About the LSAT

(Taken from the Law School Admissions Web site:  http://www.lsac.org/LSAT/about-the-lsat.asp)

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The Law School Admission Test (LSAT) is a half-day, standardized test administered four times each year at designated testing centers throughout the world. All American Bar Association-approved law schools, most Canadian law schools, and many other law schools require applicants to take the LSAT as part of their admission process.

Many law schools require that the LSAT be taken by December for admission the following fall. However, taking the test earlier—in June or September—is often advised.

LSAT Registration and Fee Waiver

Applicants need to register  for the LSAT with the Law School Admission Council (LSAC). Registrations open 10-12 months prior to a test date. The test registration deadline is about 6 weeks prior to the test. There are ever-expanding ways to prepare for the LSAT. Explore your options and feel free to consult with Dean Clemence and others as you seek the right fit.

LSAC has a process for applicants to potentially qualify for a fee waiver for their services. Here is a checklist for the process, and instructions, along with two forms: one, two.

The Candidate Referral Service

At the time you register for the LSAT you will have an option to register for the free Candidate Referral Service (CRS). Participating in this service allows LSAC to share your LSAT score and other data with law schools that might reach out to you, possibly with fee waivers for their application fee.

LSAT Special Accommodations

If you receive special accommodations at Lafayette College through the Academic Tutoring and Training Center (ATTIC), you should consult with the coordinator of disability services, Ms. Rebecca Brenner, to discuss what accommodations you might request from LSAC. It is essential that you read and understand the LSAC process for requesting test accommodations. You might find answers to your questions here.

The National Association of Law Students with Disabilities has some helpful resources on its website for applicants including an LSAT Accommodations Guide.

Test Format

The test consists of five 35-minute sections of multiple-choice questions. Four of the five sections contribute to the test taker’s score. The unscored section, commonly referred to as the variable section, typically is used to pretest new test questions or to preequate new test forms. The placement of this section will vary. A 35-minute writing sample is administered at the end of the test. LSAC does not score the writing sample, but copies of the writing sample are sent to all law schools to which you apply.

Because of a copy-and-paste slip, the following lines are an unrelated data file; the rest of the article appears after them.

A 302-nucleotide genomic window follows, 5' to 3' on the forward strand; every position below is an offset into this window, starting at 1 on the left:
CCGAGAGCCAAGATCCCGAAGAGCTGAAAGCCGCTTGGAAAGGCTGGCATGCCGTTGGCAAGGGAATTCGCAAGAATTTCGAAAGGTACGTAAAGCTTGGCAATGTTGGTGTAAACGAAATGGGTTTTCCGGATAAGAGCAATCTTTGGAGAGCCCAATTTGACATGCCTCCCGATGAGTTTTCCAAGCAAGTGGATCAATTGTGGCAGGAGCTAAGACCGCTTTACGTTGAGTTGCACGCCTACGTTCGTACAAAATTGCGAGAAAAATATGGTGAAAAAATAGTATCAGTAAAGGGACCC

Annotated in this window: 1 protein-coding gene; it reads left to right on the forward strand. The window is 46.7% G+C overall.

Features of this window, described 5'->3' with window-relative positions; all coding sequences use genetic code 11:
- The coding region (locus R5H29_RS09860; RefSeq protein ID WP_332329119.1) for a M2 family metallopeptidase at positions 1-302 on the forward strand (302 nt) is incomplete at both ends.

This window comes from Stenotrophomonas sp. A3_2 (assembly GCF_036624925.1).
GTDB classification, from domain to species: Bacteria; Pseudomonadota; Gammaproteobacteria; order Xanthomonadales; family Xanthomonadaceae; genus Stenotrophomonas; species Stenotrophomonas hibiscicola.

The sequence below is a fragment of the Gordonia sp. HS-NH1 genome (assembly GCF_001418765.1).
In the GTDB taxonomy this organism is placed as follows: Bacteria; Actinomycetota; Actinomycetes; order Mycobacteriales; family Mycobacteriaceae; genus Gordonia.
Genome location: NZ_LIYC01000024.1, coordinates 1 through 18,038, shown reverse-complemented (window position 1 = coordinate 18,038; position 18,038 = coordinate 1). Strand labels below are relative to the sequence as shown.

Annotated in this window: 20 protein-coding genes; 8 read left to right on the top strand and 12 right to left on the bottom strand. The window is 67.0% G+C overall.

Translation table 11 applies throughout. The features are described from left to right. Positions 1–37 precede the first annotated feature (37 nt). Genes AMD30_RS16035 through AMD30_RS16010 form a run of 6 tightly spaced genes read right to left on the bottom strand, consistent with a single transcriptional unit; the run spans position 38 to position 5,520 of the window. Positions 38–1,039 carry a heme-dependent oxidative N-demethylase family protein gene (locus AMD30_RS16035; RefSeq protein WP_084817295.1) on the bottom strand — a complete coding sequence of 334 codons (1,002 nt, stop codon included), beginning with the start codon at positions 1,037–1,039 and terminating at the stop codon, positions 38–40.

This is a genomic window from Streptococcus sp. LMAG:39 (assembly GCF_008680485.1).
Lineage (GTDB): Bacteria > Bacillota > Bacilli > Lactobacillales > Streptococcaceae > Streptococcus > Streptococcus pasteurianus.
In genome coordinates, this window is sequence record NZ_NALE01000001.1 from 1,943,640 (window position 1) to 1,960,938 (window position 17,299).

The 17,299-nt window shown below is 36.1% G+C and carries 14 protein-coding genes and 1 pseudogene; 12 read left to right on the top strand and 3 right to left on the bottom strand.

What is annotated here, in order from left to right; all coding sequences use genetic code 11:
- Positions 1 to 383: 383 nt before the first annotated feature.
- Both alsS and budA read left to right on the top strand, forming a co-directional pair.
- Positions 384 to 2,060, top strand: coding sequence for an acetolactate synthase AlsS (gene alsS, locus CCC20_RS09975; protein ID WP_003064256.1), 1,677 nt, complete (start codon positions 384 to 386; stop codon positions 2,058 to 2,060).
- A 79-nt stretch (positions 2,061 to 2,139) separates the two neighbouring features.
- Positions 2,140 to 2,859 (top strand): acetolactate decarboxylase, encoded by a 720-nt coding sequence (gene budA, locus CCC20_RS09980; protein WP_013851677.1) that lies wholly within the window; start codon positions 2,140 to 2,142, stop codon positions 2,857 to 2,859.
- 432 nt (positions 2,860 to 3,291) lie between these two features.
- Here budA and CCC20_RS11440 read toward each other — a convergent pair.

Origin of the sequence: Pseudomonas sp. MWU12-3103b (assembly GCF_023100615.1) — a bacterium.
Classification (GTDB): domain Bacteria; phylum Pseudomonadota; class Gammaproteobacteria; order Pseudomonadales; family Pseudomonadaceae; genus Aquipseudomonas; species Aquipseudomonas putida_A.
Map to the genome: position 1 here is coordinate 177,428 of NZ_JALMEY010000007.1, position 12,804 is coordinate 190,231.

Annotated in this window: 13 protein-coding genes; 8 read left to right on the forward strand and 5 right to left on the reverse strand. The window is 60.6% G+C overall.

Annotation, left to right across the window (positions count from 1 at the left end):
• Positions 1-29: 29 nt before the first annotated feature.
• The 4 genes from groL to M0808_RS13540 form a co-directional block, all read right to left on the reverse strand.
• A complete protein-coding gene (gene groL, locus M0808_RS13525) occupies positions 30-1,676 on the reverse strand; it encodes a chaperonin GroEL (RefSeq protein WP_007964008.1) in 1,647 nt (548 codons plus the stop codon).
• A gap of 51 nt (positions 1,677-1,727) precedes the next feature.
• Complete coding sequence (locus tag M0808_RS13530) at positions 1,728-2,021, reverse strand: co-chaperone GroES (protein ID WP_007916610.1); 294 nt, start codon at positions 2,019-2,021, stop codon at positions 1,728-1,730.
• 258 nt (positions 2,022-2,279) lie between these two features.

What the Test Measures

The LSAT is designed to measure skills that are considered essential for success in law school: the reading and comprehension of complex texts with accuracy and insight; the organization and management of information and the ability to draw reasonable inferences from it; the ability to think critically; and the analysis and evaluation of the reasoning and arguments of others.

The three multiple-choice question types in the LSAT are:

Logical Reasoning Questions

These questions are designed to evaluate your ability to understand, analyze, criticize, and complete a variety of arguments. Each logical reasoning question requires you to read and comprehend a short passage, then answer a question about it. The questions test a variety of abilities involved in reasoning logically and thinking critically.

Reading Comprehension Questions

These questions measure your ability to read, with understanding and insight, examples of lengthy and complex materials similar to those commonly encountered in law school work. The reading comprehension section contains four sets of reading questions, each consisting of a selection of reading material, followed by five to eight questions that test reading and reasoning abilities.

Analytical Reasoning Questions

These questions are designed to measure your ability to understand a structure of relationships and to draw logical conclusions about that structure. You are asked to make deductions from a set of statements, rules, or conditions that describe relationships among entities such as persons, places, things, or events. They simulate the kinds of detailed analyses of relationships that a law student must perform in solving legal problems.